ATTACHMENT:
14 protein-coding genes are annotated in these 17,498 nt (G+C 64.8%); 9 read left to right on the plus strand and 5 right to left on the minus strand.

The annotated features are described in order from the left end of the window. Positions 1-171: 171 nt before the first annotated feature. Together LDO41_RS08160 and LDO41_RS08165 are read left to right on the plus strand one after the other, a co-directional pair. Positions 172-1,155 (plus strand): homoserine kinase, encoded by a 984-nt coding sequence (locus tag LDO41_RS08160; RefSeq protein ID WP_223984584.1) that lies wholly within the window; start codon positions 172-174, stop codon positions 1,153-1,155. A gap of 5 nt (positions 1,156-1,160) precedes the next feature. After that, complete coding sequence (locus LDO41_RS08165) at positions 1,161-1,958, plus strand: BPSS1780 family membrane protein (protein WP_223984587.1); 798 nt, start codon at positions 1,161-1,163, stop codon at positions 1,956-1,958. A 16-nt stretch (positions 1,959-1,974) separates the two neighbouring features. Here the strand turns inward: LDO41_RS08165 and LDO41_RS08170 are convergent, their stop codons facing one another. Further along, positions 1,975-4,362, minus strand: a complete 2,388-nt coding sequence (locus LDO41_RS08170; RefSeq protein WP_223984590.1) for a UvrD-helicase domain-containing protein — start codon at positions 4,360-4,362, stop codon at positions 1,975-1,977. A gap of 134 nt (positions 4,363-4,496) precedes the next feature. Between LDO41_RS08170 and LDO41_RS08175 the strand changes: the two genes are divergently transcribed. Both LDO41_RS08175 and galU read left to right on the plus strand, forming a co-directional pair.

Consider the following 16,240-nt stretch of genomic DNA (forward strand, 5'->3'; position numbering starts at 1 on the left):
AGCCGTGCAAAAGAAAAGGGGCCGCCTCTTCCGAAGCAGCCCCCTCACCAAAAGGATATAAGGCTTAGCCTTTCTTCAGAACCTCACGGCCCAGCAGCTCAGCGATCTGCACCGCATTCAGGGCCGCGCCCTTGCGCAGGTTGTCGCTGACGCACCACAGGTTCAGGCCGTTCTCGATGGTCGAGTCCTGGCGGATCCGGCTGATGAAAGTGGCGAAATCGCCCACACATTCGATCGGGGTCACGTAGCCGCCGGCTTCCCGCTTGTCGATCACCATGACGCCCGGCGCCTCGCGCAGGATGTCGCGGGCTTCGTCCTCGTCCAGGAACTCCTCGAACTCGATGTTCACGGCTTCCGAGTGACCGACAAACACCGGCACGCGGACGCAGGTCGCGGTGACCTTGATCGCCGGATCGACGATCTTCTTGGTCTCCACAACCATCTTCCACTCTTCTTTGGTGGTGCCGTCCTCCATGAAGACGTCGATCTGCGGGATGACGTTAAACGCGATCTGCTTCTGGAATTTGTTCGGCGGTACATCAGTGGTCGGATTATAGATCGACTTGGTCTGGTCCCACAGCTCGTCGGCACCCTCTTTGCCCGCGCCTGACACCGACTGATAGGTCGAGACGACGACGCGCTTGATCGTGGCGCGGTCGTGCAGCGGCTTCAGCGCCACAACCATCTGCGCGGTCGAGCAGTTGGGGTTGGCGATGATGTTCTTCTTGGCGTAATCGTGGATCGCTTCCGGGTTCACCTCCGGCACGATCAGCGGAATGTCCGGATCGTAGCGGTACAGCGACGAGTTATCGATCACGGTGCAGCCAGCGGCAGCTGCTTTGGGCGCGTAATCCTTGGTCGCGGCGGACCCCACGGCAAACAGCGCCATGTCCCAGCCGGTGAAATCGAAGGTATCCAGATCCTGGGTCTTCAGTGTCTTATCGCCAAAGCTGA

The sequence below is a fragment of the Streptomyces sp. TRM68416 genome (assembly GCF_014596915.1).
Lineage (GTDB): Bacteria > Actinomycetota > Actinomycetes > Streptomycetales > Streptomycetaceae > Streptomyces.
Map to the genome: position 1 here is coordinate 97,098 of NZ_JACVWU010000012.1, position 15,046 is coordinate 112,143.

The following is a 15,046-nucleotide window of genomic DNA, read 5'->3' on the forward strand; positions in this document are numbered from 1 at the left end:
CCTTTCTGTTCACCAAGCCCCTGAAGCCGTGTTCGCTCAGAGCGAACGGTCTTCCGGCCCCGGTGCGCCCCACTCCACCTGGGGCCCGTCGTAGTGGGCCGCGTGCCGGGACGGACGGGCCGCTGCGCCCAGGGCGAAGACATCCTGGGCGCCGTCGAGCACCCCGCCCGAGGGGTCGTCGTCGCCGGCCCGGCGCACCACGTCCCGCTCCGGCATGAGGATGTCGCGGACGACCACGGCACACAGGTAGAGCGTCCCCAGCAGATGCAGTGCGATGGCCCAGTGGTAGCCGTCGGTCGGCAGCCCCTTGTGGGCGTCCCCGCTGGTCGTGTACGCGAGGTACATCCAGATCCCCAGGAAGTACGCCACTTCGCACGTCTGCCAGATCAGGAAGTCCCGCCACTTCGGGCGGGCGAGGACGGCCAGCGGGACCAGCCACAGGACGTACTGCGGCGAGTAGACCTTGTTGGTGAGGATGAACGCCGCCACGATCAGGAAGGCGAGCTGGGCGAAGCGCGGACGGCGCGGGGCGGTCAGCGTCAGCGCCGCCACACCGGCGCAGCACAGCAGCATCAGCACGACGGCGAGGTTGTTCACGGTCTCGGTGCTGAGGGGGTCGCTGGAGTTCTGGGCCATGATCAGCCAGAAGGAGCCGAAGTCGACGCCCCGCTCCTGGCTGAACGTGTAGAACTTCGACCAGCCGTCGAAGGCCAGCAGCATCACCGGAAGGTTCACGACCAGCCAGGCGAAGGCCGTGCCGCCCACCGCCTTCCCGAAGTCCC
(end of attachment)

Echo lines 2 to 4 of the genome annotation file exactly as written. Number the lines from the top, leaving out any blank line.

The annotated features are described in order from the left end of the window. Positions 1-171: 171 nt before the first annotated feature. Together LDO41_RS08160 and LDO41_RS08165 are read left to right on the plus strand one after the other, a co-directional pair. Positions 172-1,155 (plus strand): homoserine kinase, encoded by a 984-nt coding sequence (locus tag LDO41_RS08160; RefSeq protein ID WP_223984584.1) that lies wholly within the window; start codon positions 172-174, stop codon positions 1,153-1,155. A gap of 5 nt (positions 1,156-1,160) precedes the next feature. After that, complete coding sequence (locus LDO41_RS08165) at positions 1,161-1,958, plus strand: BPSS1780 family membrane protein (protein WP_223984587.1); 798 nt, start codon at positions 1,161-1,163, stop codon at positions 1,956-1,958. A 16-nt stretch (positions 1,959-1,974) separates the two neighbouring features. Here the strand turns inward: LDO41_RS08165 and LDO41_RS08170 are convergent, their stop codons facing one another. Further along, positions 1,975-4,362, minus strand: a complete 2,388-nt coding sequence (locus LDO41_RS08170; RefSeq protein WP_223984590.1) for a UvrD-helicase domain-containing protein — start codon at positions 4,360-4,362, stop codon at positions 1,975-1,977. A gap of 134 nt (positions 4,363-4,496) precedes the next feature. Between LDO41_RS08170 and LDO41_RS08175 the strand changes: the two genes are divergently transcribed. Both LDO41_RS08175 and galU read left to right on the plus strand, forming a co-directional pair.

Consider the following 16,240-nt stretch of genomic DNA (forward strand, 5'->3'; position numbering starts at 1 on the left):
AGCCGTGCAAAAGAAAAGGGGCCGCCTCTTCCGAAGCAGCCCCCTCACCAAAAGGATATAAGGCTTAGCCTTTCTTCAGAACCTCACGGCCCAGCAGCTCAGCGATCTGCACCGCATTCAGGGCCGCGCCCTTGCGCAGGTTGTCGCTGACGCACCACAGGTTCAGGCCGTTCTCGATGGTCGAGTCCTGGCGGATCCGGCTGATGAAAGTGGCGAAATCGCCCACACATTCGATCGGGGTCACGTAGCCGCCGGCTTCCCGCTTGTCGATCACCATGACGCCCGGCGCCTCGCGCAGGATGTCGCGGGCTTCGTCCTCGTCCAGGAACTCCTCGAACTCGATGTTCACGGCTTCCGAGTGACCGACAAACACCGGCACGCGGACGCAGGTCGCGGTGACCTTGATCGCCGGATCGACGATCTTCTTGGTCTCCACAACCATCTTCCACTCTTCTTTGGTGGTGCCGTCCTCCATGAAGACGTCGATCTGCGGGATGACGTTAAACGCGATCTGCTTCTGGAATTTGTTCGGCGGTACATCAGTGGTCGGATTATAGATCGACTTGGTCTGGTCCCACAGCTCGTCGGCACCCTCTTTGCCCGCGCCTGACACCGACTGATAGGTCGAGACGACGACGCGCTTGATCGTGGCGCGGTCGTGCAGCGGCTTCAGCGCCACAACCATCTGCGCGGTCGAGCAGTTGGGGTTGGCGATGATGTTCTTCTTGGCGTAATCGTGGATCGCTTCCGGGTTCACCTCCGGCACGATCAGCGGAATGTCCGGATCGTAGCGGTACAGCGACGAGTTATCGATCACGGTGCAGCCAGCGGCAGCTGCTTTGGGCGCGTAATCCTTGGTCGCGGCGGACCCCACGGCAAACAGCGCCATGTCCCAGCCGGTGAAATCGAAGGTATCCAGATCCTGGGTCTTCAGTGTCTTATCGCCAAAGCTGA